I really don’t think I’m being cynical, but I’ve decided that one of the biggest disasters is the Utopia instinct. This is the instinct in the human race (and part of our fallen condition) to create perfect little worlds. Someone comes along with an ideology which will solve all our problems and we go trooping off to join him and his mission from God.

We’re suckers for politicians who feed us a dreamy lie. We’re suckers for the advertising and media men who sell us a dreamy lie to get us to buy a particular product or a particular way of life. We’re suckers for religious leaders who give us a dreamy lie about the new life and the wonderful community they have on offer.

Now this is tricky because if we follow Christ we really do believe in a new kind of life–a life that is abundant and free. However, any kind of political or religious leader or any kind of political or religious method or community who offer this to us is very often offering us some kind of easy way to the new life, and easiest is rarely best.

What troubles me about new religious communities or a particularly charismatic priest who is setting up a ‘movement’ (like Marcel Maciel and the Legionnairies) is that too often they will attract people who want to believe in the dreamy lie rather than the hard reality that the spiritual life really offers. Of course, there are many for whom a movement or a new community provides a way to take up the cross of Christ. Nevertheless the dangers are real, and often dismissed or ignored.

Utopias are ultimately disappointing. The hopes of the devotees are so high. The reality is so low. They find that the leader had feet of clay. They find that the charismatic priest is a stinker. They find that the other leaders of the group are seriously flawed and the whole thing collapses in a mess of confusion, fear and recrimination. The disappointment is high because the expectations were high.

Have you ever noticed that the gospel never promises any kind of utopia and Jesus never tells his disciples to go out and create a new community that will be a paradise on earth? No. he says his kingdom is not of this world. He founds a church but he does not found a utopian community. He promises a new kind of abundant life, but it comes with a cost, and the cost is a cross.

If you come across any church or religious community or action group or fellowship group or any such which seems too good to be true. Guess what? It’s too good to be true. Any group or community or movement in which everyone is overwhelmingly smilingly nice and sincere and warmly welcoming and flattering and smooth is something to beware. They’re promising too much and they can’t deliver.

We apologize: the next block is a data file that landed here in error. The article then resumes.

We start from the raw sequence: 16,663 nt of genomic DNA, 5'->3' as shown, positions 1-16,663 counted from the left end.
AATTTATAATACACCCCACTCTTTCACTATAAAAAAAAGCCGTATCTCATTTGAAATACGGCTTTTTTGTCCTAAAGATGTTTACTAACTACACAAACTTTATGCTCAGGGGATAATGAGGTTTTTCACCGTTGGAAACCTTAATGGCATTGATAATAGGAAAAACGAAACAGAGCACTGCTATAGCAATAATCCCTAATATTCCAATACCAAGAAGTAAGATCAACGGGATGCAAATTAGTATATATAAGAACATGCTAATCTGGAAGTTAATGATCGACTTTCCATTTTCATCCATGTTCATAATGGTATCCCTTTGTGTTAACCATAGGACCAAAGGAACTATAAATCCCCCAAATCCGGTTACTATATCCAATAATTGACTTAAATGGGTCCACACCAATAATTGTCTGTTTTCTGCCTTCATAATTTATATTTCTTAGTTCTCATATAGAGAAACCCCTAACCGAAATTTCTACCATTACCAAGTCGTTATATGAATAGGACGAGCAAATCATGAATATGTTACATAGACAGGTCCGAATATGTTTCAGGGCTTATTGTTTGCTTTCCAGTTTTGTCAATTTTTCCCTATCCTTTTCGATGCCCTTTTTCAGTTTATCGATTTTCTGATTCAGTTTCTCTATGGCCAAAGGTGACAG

This is why the most authentic religious communities are austere. They don’t promise the novice anything but blood, sweat and tears. They don’t promise bliss. They don’t promise happiness here. They don’t promise anything but a cross. But in that cross they do promise a new identification with Christ, and that is something that will last forever. The best of the new ecclesial communities in the Catholic Church are like that. Furthermore, if they are wise, they do well to continually refer their members back to the ultimate community of Christ, which is the church–warts and all.

But that’s tough because, the utopias are soooo seductive. We so much want them to be true. We want that perfect parish. We so want that perfect priest. We so long for that community where all live and love in perfect harmony. But remember ‘Utopia’ means ‘Nowhere’ and we are not destined for a perfect community here. That’s because we’re destined for it hereafter.

Just don’t try to make that heaven on earth because what you’ll end up making is hell on earth. This is because the person who wants so much to create the Utopia will impose his Utopia on everyone else. It has to be his beautiful dream and, in the end, you either buy into it and become a loyal devotee or you’re out. Thus cults are born and people are destroyed.

Instead live simply. Try to pray more. Don’t look for an earthly Messiah. Be suspicious of those wonderful priests and charismatic leaders and perfect parishes. At the same time, don’t condemn them when they fail. Don’t lapse into cynicism and disappointment. You were never supposed to have a kingdom here anyway. Look to your own sins. Laugh at your pride. Plead that your sins will be overcome. Look to Jesus the author and finisher of the faith. Ask to be conformed more and more to his likeness, then live that love you’ve been given for others.

Then, maybe just maybe, you’ll begin to live a little bit of heaven on earth as you get yourself ready for your second home.